The group ate and reminisced about better times all while looking out at the pile of ash and debris that was once their 120-year-old sanctuary in rural northwest Platte County. The congregation’s annual hog roast went on as planned even after a fire burned the church to the ground a week earlier.
“It’s good to see everyone coming out,” Short Creek interim pastor James Kerns said. “I think the church needs this, the support. This is part of the healing and restoration of the community. The church is a community in itself. It’s well worth it.”
Multiple agencies responded to the church fire, which began shortly after 7 a.m. on Saturday, Sept. 12. The flames rapidly spread forcing the firefighters to concentrate their efforts solely on saving the church’s parsonage.
The work proved successful with the nearby home suffering only minor damage despite the intense heat and flames. The official cause of the fire was undeterminable.
In wake of the unfortunate event, Short Creek’s normal congregation of 12 to 15 members swelled for the hog roast, buoyed by members and former pastors who have since moved on to other places of worship but came back and lend support to friends affected by the flames. Attendees enjoyed food and drink and much needed fellowship.
Rev. Steve Noyes, now the interim pastor at Weston First Baptist Church, served three different stints as interim pastor at Short Creek and then served as pastor for more than 10 years at the church before resigning in 2013 after earning a promotion at work. He came back for the hog roast, a special effort in wake of last week’s events.
“It’s kind of heart-wrenching,” Noyes said. “I knew the people. I served in the church. It was over 120 years old and well taken care of. Of course the church is the people and not the building, but still, there is a lot of attachment to the memories in that building. It’s a real shock.”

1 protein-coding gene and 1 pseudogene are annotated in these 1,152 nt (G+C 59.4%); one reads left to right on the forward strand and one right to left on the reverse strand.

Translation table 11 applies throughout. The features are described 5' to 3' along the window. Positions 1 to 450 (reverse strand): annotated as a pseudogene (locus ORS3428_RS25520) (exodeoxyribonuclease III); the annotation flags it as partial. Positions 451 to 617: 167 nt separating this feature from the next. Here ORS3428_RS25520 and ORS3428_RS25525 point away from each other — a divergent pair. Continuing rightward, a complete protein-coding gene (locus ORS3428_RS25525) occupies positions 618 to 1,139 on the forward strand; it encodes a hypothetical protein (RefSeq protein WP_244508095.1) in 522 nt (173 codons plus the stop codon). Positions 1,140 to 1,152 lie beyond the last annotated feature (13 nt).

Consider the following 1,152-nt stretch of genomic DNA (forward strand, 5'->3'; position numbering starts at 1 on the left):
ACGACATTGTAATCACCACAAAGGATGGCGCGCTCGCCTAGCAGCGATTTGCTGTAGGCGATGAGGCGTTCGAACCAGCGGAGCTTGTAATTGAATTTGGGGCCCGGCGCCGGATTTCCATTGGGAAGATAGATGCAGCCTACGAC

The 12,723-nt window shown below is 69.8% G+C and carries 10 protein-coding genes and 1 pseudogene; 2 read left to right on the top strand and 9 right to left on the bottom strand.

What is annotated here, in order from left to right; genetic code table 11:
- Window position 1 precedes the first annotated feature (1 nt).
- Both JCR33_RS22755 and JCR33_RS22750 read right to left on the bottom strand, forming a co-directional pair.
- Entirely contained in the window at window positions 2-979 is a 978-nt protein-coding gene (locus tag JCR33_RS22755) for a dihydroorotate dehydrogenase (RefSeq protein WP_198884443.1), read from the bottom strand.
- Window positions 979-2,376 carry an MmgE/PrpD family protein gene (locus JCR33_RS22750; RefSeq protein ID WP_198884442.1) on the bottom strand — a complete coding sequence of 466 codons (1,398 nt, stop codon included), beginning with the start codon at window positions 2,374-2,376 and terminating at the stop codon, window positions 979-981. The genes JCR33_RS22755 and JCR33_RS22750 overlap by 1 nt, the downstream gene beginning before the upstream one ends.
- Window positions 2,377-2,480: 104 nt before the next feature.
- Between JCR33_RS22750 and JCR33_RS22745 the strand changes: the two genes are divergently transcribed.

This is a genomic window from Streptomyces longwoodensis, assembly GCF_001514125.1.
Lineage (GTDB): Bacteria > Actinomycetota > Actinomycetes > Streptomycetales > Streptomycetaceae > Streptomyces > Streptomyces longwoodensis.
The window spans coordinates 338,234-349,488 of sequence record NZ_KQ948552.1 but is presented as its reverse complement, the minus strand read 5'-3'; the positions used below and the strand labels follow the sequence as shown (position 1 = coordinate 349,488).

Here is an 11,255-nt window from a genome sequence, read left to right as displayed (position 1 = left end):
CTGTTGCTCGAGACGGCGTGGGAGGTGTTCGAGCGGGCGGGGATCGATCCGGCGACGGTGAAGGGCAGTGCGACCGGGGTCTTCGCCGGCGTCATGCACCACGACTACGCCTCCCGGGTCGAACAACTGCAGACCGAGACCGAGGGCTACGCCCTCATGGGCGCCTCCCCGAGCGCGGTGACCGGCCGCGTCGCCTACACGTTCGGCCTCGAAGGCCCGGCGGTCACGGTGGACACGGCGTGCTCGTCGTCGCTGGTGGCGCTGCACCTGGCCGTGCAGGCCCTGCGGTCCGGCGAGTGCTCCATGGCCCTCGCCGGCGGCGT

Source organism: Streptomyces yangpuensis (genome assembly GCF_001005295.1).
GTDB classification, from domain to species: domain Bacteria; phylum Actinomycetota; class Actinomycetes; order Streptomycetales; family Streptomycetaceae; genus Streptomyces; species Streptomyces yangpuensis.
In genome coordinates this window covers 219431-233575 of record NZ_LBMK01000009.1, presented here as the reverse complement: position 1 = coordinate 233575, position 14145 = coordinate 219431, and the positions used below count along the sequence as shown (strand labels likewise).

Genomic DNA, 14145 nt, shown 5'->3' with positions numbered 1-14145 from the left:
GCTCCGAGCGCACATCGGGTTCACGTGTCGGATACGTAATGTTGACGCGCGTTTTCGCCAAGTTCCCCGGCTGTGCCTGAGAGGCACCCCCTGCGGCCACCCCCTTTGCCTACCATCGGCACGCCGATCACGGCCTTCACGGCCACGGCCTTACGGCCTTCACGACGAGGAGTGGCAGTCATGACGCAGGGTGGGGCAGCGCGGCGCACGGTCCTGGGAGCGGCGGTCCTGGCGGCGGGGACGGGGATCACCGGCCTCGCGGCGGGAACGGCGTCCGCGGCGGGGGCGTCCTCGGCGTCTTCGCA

Doris Turnbull, the church’s music director for the past 50 years, proved to be an excellent historian of the congregation. She attended services in the now-destroyed building almost every week since she was one week old in December of 1943.
There are still many decisions to be made on the future of the congregation, but the first step is cleaning up the mess left behind by the fire. As for now, the group will continue to meet each Sunday in the parsonage with a new piano and new hymnals just re-ordered to once again give the congregation a voice to praise the Lord.
“There were people crying and breaking down,” Turnbull said. “Most of them didn’t even go to church here. I guess they think it’s funny that I haven’t shed a tear. I told them, ‘That was an old building.’ I didn’t see it as any loss because I knew God was in control and everything would be taken care of.”